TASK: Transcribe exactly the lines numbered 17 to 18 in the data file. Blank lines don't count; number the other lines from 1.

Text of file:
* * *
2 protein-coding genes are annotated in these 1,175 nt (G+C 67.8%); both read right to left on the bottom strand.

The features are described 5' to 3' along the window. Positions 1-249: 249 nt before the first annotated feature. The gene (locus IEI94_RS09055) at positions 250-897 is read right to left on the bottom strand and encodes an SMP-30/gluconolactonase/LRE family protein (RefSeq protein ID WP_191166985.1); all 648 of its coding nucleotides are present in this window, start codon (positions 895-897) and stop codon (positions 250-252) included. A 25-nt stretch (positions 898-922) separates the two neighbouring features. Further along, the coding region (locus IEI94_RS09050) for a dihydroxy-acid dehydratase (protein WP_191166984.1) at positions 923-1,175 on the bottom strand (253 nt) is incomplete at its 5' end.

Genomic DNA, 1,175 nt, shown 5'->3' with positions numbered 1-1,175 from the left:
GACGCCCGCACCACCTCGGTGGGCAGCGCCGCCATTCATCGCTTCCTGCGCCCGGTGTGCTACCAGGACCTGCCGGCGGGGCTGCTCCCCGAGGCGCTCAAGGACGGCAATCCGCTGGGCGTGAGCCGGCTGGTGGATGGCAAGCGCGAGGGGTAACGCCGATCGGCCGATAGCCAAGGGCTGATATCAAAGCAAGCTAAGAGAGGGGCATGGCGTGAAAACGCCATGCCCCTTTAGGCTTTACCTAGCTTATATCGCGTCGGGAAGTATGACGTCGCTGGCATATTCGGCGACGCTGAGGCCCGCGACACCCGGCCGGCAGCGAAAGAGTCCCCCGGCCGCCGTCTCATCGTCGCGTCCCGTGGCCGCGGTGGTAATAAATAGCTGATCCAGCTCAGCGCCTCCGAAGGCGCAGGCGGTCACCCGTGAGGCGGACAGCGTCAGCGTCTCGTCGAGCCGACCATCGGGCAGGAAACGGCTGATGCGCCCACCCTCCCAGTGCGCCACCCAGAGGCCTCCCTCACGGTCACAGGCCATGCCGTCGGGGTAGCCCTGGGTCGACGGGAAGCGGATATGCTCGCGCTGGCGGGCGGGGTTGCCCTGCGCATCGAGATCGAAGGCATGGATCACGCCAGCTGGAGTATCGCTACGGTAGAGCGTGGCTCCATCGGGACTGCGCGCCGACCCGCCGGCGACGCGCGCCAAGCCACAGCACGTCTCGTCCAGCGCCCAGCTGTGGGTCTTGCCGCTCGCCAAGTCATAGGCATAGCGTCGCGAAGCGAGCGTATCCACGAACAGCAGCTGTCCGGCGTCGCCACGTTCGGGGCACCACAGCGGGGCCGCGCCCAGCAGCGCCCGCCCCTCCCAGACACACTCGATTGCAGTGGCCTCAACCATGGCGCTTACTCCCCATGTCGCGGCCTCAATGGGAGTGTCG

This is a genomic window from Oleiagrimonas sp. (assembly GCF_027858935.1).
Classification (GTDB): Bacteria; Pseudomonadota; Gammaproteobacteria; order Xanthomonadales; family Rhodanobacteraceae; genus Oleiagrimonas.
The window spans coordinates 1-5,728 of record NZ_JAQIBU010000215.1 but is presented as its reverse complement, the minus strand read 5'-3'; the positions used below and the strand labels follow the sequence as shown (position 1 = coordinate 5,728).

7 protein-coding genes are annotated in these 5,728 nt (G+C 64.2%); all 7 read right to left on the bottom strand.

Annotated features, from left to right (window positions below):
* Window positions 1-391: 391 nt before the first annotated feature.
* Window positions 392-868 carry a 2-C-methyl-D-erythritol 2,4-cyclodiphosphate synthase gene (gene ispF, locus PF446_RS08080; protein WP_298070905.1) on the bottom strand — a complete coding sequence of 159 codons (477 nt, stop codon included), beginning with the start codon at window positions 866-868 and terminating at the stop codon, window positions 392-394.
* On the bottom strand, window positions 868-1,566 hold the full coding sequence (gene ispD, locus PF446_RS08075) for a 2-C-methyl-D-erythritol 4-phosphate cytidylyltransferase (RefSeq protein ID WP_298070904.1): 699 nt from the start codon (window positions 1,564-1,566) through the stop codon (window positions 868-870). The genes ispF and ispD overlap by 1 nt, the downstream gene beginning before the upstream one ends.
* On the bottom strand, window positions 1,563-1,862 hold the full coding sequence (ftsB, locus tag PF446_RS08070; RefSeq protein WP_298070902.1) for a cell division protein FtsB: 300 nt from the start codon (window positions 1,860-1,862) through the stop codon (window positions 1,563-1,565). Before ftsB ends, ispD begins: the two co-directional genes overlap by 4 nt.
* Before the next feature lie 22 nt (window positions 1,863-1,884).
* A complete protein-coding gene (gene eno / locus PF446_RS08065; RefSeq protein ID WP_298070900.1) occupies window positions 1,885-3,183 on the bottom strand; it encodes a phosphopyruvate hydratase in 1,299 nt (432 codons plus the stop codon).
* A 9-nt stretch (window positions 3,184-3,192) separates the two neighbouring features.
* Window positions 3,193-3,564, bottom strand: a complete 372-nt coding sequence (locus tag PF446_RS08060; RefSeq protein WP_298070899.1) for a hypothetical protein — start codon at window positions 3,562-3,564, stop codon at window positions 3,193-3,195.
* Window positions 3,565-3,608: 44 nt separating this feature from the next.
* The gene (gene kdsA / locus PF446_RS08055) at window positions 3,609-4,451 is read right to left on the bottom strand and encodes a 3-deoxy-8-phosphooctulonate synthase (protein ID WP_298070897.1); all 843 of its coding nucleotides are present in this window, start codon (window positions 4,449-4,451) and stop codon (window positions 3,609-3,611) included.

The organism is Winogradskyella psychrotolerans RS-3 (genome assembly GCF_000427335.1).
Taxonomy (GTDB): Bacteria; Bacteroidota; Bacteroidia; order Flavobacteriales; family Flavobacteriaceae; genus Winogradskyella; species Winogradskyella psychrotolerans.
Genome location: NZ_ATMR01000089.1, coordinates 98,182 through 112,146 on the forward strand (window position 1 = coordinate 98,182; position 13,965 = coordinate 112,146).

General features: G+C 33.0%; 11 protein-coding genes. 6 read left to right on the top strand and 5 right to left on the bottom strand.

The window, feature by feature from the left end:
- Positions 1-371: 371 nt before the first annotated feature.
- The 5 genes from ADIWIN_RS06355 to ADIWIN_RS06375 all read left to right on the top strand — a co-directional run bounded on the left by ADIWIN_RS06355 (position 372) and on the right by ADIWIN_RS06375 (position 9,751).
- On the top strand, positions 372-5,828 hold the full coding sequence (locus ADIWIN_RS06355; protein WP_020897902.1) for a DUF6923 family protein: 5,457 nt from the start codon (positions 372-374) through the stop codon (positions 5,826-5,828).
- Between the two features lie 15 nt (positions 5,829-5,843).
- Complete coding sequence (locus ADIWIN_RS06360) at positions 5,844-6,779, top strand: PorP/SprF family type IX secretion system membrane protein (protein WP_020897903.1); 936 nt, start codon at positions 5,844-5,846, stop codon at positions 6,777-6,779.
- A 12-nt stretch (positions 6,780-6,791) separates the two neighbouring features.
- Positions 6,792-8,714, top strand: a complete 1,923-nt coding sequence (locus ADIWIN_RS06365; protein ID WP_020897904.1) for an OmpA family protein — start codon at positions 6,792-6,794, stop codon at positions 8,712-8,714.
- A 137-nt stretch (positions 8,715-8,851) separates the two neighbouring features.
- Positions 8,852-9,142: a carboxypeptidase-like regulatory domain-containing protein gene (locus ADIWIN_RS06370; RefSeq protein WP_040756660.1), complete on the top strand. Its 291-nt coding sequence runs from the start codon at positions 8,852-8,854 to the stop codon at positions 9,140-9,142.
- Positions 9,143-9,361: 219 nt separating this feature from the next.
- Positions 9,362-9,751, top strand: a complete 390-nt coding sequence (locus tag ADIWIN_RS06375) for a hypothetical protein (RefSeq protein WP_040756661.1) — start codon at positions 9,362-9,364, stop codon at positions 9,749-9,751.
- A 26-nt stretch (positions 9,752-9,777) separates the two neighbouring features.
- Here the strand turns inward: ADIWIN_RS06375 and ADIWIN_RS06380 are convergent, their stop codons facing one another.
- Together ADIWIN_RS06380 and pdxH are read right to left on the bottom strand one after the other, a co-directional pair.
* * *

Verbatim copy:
* Window positions 3,193-3,564, bottom strand: a complete 372-nt coding sequence (locus tag PF446_RS08060; RefSeq protein WP_298070899.1) for a hypothetical protein — start codon at window positions 3,562-3,564, stop codon at window positions 3,193-3,195.
* Window positions 3,565-3,608: 44 nt separating this feature from the next.